States Move To End Permanent Alimony :: Separation and Divorce Lawyers in Charlotte, North Carolina

Attorney Matthew R. Arnold answering the question: “How long does getting a divorce take?”

Though almost all couples exchange vows promising they will remain together ’til death do us part, many assume that divorce ends the eternal commitment. Sadly, in a number of states where permanent alimony laws remain on the books that is simply not the case.

A recent survey by US News and World Report found that permanent alimony laws still exist in several states, including New Jersey, Oregon, Vermont, Connecticut, West Virginia, Florida and right here in North Carolina. Thankfully a number of those states, including New Jersey and Florida, are currently considering some much needed alimony reform.
Charlotte Divorce Separation Lawyer Attorney Charlotte North Carolina 2.jpgIn fact, the Florida Senate recently passed a measure backed by the group known as Floridians for Alimony Reform, which would end permanent alimony. The measure not only ends the practice of permanent alimony, but would also allow for long divorced couples to reopen their divorce settlements and change long established financial arrangements.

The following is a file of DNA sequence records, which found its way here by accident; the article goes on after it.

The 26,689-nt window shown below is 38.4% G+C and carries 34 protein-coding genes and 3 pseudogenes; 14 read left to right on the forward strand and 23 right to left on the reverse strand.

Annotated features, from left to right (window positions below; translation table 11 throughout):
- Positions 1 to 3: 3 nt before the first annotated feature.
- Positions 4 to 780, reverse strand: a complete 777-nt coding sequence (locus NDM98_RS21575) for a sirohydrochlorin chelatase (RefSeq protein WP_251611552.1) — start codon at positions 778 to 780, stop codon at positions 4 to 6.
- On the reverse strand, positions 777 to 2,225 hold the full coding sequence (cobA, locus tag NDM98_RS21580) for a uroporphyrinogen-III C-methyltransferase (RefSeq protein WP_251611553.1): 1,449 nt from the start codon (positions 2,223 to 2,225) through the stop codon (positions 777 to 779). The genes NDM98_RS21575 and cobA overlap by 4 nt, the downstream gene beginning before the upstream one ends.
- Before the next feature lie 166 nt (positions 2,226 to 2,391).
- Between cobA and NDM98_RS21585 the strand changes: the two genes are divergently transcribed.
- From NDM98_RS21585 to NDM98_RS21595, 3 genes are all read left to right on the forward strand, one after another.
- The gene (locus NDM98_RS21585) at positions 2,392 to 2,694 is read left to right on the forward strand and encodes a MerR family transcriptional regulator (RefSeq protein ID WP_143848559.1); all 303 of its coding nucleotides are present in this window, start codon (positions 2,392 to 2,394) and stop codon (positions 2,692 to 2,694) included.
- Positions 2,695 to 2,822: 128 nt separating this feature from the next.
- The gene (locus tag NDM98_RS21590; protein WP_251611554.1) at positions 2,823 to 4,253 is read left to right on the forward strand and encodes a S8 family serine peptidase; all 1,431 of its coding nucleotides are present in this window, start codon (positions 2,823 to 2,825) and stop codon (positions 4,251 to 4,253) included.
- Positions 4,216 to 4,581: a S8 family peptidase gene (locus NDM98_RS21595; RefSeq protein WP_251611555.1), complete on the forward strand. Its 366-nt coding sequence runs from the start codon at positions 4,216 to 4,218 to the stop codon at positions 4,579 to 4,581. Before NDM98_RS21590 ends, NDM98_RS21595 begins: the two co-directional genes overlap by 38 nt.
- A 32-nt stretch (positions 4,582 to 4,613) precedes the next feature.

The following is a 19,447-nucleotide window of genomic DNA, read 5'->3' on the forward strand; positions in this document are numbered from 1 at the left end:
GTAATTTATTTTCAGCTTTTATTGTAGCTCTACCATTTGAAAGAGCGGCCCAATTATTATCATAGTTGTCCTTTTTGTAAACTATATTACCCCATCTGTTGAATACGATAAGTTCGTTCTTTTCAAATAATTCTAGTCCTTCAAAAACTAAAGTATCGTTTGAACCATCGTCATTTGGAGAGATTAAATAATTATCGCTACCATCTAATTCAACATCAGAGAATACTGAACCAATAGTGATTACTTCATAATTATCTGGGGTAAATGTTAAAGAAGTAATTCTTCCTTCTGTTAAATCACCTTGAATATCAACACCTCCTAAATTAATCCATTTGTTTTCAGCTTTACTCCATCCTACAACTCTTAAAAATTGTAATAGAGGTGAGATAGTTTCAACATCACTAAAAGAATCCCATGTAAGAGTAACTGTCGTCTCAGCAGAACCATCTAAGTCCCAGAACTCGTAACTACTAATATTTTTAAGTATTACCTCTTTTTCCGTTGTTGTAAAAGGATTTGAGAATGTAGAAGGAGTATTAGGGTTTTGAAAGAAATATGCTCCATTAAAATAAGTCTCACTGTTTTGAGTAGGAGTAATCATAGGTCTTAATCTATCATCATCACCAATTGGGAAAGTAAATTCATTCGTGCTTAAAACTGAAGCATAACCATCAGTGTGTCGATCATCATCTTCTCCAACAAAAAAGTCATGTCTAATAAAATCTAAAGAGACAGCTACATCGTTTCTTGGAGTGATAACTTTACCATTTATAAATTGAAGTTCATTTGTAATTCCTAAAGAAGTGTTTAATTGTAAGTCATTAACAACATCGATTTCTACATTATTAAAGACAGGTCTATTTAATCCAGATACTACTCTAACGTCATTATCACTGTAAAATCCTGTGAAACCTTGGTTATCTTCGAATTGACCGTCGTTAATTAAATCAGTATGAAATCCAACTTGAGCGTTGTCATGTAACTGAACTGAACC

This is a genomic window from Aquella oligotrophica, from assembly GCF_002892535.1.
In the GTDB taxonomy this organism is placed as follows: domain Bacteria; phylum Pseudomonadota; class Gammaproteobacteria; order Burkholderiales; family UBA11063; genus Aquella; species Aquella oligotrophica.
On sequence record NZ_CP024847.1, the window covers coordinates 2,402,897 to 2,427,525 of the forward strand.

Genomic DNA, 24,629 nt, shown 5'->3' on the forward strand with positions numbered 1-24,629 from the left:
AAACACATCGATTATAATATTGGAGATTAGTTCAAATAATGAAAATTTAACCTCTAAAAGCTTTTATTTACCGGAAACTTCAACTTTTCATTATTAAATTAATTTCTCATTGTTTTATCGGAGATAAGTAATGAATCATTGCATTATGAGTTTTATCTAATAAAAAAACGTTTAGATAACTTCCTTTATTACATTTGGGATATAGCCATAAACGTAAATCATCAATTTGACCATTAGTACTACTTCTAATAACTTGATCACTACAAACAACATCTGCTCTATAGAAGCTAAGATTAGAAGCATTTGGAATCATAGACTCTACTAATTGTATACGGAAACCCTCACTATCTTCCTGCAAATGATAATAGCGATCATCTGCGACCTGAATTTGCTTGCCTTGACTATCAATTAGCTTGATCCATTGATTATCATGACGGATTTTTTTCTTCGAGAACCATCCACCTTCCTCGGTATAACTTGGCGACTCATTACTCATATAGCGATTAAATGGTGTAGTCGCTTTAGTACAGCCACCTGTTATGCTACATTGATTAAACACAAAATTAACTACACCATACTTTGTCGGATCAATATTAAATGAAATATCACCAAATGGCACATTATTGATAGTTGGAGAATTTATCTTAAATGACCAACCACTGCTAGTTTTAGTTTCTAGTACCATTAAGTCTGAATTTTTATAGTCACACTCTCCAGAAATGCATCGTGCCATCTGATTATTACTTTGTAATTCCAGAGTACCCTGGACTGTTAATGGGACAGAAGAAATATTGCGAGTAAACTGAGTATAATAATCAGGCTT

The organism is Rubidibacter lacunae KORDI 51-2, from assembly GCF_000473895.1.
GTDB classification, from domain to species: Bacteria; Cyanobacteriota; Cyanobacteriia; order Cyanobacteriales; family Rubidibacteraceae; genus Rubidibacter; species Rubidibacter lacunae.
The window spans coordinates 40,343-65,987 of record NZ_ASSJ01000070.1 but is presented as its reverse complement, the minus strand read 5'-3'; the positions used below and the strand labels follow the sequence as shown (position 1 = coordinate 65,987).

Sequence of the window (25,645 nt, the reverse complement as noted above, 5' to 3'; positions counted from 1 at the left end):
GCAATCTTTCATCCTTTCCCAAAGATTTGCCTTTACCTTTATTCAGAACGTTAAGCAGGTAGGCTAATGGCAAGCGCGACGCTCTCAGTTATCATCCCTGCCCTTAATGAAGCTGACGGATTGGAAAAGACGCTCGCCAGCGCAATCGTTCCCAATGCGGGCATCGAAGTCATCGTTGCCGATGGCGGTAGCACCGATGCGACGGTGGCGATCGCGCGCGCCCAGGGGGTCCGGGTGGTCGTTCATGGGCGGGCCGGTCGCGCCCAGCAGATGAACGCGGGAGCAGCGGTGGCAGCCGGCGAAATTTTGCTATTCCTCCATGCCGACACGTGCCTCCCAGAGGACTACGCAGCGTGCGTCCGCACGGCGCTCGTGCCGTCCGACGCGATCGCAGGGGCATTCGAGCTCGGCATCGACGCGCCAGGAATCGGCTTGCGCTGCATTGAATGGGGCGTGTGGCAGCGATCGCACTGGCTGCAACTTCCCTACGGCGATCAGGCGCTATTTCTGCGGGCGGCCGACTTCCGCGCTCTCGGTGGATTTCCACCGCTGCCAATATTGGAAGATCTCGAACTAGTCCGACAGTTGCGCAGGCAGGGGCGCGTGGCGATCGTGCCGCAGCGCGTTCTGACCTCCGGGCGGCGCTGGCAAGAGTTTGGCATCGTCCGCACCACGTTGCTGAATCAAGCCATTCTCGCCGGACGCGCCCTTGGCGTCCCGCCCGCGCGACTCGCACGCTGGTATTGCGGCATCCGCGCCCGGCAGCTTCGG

The measure, which passed last month by wide margins, puts a cap on the amount of alimony that can be paid based on a person’s income. It also would allow the spouse paying the support to file a petition with a court to terminate or lower alimony payments when the paying spouse reaches retirement age. The law also includes protection in some exceptional cases where the spouse receiving the alimony is not able to support themselves due to some serious handicaps.

New Jersey’s attempt at reform would eliminate the notion of permanent alimony and also cap the amount of alimony a spouse could receive at between 30 and 35 percent of the paying spouse’s income.

Opponents of the measures say that the laws target women, particularly stay-at-home moms. One Florida lawmaker argued that the measure in the state would make it very difficult for certain women, and some men, who gave up their careers to care for their children to support themselves in the absence of spousal support.

Those who support the bills say that they are long overdue and are essential to create a more fair system for divorce in the state. They argue that the old system is a relic of the past was only introduced as a way of protecting women who were seen as rarely if ever working outside the home. Times have changed immensely and they say divorce laws need to keep pace with modern society.

If you find yourself facing a complicated family matter then you need the help of experienced child custody lawyers in Charlotte, North Carolina who can help guide you through the often confusing process.


“End Permanent Alimony Forever Say Opponents,” by Lauren Lyster, published at

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